I know why the caged bird sings

Binh Thanh district, Ho Chi Minh City

Vietnamese government hysteria whenever anyone pulls out a guitar is back in red alert mode, with authorities sending two singer-songwriters to prison. 
Vo Minh Tri and Tran Vu Anh Binh were sentenced to four and six years in prison, respectively, on charges of spreading propaganda against the state, said one of the trial lawyers. The musicians had faced sentences of up to 20 years a piece.
Tri was found guilty of criticizing the government’s seeming indifference to China’s increasingly aggressive territorial poaching attempts in the South China Sea. His song video “Where is My Vietnam?” (Viet Nam Toi Dau) has been viewed more than 775,000 times on YouTube. Buffalo Surf blogged about anti-China protests here. Binh’s crime was to write and sing songs about recently imprisoned bloggers such as Nguyen Van Hai (Peasant’s Pipe blog), again using YouTube as a forum in the run up to Hai’s trial, with a song called “Courage in the Dark Prison” (Nguc Toi Hien Ngang). A post about the continuing harassment and imprisonment of writers and bloggers in Vietnam was also posted here.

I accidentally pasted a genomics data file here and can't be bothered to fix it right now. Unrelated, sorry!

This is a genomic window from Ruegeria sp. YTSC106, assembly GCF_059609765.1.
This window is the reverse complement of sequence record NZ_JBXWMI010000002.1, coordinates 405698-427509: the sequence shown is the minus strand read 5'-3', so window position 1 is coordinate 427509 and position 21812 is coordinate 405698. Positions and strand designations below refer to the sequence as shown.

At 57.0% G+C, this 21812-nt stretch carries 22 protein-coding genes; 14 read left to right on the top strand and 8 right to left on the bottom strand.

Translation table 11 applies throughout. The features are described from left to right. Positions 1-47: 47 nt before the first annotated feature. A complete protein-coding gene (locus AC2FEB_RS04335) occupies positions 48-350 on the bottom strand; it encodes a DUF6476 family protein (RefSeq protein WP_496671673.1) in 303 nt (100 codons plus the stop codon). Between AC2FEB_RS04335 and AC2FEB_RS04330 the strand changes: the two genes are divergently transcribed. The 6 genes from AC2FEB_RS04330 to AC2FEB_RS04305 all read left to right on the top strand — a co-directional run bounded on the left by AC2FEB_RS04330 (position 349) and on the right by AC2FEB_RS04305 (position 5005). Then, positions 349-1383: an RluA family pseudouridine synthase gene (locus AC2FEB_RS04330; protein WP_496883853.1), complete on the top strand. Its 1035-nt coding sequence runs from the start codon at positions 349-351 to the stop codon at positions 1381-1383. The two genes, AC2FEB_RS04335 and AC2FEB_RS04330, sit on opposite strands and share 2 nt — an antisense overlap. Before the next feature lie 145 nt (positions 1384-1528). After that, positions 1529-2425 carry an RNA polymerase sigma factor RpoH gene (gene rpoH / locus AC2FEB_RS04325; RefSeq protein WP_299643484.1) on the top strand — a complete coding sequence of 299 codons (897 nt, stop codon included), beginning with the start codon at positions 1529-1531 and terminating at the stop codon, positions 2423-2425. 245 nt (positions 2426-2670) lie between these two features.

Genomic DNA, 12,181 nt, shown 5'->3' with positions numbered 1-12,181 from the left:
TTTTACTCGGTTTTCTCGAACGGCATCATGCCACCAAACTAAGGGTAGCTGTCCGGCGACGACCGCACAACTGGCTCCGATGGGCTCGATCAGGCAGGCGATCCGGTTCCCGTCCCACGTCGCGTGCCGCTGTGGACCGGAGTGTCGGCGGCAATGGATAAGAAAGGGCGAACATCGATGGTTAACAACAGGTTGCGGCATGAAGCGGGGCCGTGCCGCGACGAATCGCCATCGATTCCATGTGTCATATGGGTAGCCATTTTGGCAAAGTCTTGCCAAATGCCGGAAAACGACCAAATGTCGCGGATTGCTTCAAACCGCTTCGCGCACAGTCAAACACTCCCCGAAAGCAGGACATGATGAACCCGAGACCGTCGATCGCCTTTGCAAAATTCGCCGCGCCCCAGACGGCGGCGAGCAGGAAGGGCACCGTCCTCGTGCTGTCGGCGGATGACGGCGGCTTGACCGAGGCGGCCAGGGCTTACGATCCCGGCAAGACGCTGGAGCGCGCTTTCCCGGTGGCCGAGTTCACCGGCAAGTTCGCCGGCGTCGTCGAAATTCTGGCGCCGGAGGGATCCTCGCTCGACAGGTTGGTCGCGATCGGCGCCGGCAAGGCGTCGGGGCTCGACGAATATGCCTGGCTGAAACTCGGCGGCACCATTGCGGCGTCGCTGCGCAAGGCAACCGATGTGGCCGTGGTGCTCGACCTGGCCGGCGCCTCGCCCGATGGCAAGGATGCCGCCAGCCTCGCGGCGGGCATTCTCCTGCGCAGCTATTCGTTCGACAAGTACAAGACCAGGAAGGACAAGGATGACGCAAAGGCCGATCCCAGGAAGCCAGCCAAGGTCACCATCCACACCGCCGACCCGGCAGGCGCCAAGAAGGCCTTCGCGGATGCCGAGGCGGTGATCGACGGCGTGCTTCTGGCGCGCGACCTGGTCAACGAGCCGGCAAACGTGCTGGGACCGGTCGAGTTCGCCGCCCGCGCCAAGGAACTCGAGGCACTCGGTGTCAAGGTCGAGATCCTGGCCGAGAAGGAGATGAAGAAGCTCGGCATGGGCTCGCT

I realize the title of my post is taken from a memoir of rape, racism and repression in the American South of the 1930s and ’40s (and in turn its title lifted from the poem below), but the cry is the same:
The caged bird sings
with a fearful trill
of things unknown
but longed for still
and his tune is heard
on the distant hill
for the caged bird
sings of freedom.   
—Paul Laurence Dunbar, “Sympathy,” circa 1899
Long jail sentences ensue because of an itty bitty guitar waved in the face of an intolerant regime.  

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